In addition to the above, teenagers with ADHD suffer from increased amounts of anxiety, a sense of being overwhelmed, and depression.  Depression can look very different in teens from its appearance in adults.  Since as many as 25% of teenagers with ADHD suffer from depression, let’s take a moment to describe it.  Teenagers with depression can be anti-social and overly negative.  Sometimes he or she may stop caring about personal appearance, and there may be an increased sensitivity to being loved (unloved?) and accepted.  There may also be the more usual signs of adult depression. 

It is critical to a teenager with ADHD that the disorder be treated properly to avoid these pitfalls, and allow them to experience success and gain confidence.  Unfortunately, many parents avoid testing for and treating this disorder because they fear the rigors and side effects of medication.  There is however a very successful alternative to this scenario.  Neurofeedback is a highly effective, drug free, safe, non-invasive and painless procedure in which the patient learns to retrain the brain, correcting the problem.  Once training is complete, no further treatment is necessary.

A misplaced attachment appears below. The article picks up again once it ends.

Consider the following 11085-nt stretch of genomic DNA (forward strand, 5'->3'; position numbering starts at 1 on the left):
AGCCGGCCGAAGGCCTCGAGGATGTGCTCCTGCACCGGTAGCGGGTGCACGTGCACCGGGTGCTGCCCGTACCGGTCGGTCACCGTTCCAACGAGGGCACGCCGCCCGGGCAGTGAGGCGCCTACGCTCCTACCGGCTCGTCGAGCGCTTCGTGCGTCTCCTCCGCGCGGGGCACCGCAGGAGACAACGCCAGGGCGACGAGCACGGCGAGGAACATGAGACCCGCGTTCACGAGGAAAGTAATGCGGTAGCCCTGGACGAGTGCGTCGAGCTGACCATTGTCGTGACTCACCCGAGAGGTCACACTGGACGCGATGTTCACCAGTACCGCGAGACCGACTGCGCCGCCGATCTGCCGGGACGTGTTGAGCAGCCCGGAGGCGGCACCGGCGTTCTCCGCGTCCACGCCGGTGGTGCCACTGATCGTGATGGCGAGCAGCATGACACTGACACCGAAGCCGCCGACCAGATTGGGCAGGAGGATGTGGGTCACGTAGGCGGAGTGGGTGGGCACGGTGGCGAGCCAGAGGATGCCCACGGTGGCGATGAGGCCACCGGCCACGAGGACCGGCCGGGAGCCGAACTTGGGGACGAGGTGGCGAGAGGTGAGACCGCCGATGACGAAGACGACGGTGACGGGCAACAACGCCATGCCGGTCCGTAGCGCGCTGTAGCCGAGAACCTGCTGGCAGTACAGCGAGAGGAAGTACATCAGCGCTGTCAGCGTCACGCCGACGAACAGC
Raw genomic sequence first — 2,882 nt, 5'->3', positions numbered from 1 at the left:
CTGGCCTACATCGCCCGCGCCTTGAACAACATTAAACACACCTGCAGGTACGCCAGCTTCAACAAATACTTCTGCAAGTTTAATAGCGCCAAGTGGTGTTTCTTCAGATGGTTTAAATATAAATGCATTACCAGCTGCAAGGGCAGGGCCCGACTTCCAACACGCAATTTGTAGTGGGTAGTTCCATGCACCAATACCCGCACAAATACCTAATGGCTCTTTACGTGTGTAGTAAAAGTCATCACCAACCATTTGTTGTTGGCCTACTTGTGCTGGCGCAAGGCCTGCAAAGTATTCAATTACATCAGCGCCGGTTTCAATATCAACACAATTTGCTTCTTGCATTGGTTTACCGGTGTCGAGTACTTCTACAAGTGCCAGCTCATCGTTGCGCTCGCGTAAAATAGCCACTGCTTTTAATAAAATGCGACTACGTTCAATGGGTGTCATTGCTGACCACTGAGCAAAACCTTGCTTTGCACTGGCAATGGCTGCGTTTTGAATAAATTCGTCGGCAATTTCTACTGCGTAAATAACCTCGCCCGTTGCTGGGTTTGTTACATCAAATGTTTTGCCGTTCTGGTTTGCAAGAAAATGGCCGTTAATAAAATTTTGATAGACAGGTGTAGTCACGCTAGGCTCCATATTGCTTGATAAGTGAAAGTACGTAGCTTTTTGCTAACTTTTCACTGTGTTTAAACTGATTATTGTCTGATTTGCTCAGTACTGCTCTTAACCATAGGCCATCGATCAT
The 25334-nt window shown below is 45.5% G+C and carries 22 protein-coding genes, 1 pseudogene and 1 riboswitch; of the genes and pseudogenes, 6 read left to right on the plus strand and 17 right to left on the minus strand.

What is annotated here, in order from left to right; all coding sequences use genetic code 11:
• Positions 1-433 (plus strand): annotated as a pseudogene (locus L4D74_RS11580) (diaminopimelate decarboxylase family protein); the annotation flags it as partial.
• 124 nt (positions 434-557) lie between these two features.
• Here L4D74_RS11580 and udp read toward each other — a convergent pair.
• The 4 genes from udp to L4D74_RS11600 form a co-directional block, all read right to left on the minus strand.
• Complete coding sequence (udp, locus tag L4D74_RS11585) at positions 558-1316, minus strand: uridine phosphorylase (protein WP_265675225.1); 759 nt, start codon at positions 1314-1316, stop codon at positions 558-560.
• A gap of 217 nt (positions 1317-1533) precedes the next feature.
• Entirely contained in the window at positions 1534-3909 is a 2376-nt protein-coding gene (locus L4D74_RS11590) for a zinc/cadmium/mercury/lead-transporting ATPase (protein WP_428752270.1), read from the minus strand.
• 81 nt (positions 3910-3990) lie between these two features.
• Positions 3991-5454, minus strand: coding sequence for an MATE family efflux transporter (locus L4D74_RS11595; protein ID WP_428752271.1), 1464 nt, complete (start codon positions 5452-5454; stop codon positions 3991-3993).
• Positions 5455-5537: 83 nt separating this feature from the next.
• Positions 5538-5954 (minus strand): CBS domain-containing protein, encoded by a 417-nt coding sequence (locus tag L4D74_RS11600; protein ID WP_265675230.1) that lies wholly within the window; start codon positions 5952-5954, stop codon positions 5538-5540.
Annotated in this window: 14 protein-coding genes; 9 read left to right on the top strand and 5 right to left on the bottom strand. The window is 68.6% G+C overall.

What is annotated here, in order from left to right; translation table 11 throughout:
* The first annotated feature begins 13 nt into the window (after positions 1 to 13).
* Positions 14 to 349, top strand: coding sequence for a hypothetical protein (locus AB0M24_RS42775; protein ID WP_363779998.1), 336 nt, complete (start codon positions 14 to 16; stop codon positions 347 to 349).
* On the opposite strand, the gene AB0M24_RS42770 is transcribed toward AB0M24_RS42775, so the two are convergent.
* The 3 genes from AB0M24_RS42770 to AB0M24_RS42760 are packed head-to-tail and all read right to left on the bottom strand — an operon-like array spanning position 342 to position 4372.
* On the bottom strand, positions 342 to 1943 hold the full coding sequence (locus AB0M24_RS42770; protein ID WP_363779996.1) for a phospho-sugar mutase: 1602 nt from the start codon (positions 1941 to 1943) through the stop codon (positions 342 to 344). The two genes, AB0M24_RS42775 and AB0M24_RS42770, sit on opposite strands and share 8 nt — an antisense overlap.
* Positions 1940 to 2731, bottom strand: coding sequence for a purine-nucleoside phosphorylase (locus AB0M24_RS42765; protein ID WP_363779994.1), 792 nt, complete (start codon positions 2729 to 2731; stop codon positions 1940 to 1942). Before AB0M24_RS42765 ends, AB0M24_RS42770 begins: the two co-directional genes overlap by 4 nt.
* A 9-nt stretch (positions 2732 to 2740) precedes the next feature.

To request information on the treatment of Attention Deficit Disorder (ADD, ADHD), Mild to Moderate Autism Spectrum Disorders, Sleep Disorders, Chronic Depression, Chronic Anxiety, and Peak Performance Training contact:

Dr. Stephen A. Ferrari
Alta Neuro-Imaging Neurofeedback
1075 Yorba Place
Suite 105
Placentia, CA 92870

March 19, 2009 at 12:40 am 2 comments